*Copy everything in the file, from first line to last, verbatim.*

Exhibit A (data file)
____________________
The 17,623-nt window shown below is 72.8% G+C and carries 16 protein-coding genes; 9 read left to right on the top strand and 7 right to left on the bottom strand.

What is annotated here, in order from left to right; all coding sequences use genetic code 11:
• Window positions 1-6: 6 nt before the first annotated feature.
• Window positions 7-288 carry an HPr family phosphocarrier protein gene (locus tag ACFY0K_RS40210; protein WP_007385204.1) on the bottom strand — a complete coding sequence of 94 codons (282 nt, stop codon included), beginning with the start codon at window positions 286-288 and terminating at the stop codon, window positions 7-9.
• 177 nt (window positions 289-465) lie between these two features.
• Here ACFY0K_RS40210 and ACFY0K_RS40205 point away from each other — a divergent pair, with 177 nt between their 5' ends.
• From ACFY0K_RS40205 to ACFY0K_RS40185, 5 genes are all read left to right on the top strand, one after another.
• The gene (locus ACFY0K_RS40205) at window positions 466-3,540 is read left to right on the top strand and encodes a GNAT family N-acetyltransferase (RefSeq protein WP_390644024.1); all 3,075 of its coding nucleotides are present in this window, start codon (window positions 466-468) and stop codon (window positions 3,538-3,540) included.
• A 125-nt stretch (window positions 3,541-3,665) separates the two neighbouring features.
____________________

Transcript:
The 17,623-nt window shown below is 72.8% G+C and carries 16 protein-coding genes; 9 read left to right on the top strand and 7 right to left on the bottom strand.

What is annotated here, in order from left to right; all coding sequences use genetic code 11:
• Window positions 1-6: 6 nt before the first annotated feature.
• Window positions 7-288 carry an HPr family phosphocarrier protein gene (locus tag ACFY0K_RS40210; protein WP_007385204.1) on the bottom strand — a complete coding sequence of 94 codons (282 nt, stop codon included), beginning with the start codon at window positions 286-288 and terminating at the stop codon, window positions 7-9.
• 177 nt (window positions 289-465) lie between these two features.
• Here ACFY0K_RS40210 and ACFY0K_RS40205 point away from each other — a divergent pair, with 177 nt between their 5' ends.
• From ACFY0K_RS40205 to ACFY0K_RS40185, 5 genes are all read left to right on the top strand, one after another.
• The gene (locus ACFY0K_RS40205) at window positions 466-3,540 is read left to right on the top strand and encodes a GNAT family N-acetyltransferase (RefSeq protein WP_390644024.1); all 3,075 of its coding nucleotides are present in this window, start codon (window positions 466-468) and stop codon (window positions 3,538-3,540) included.
• A 125-nt stretch (window positions 3,541-3,665) separates the two neighbouring features.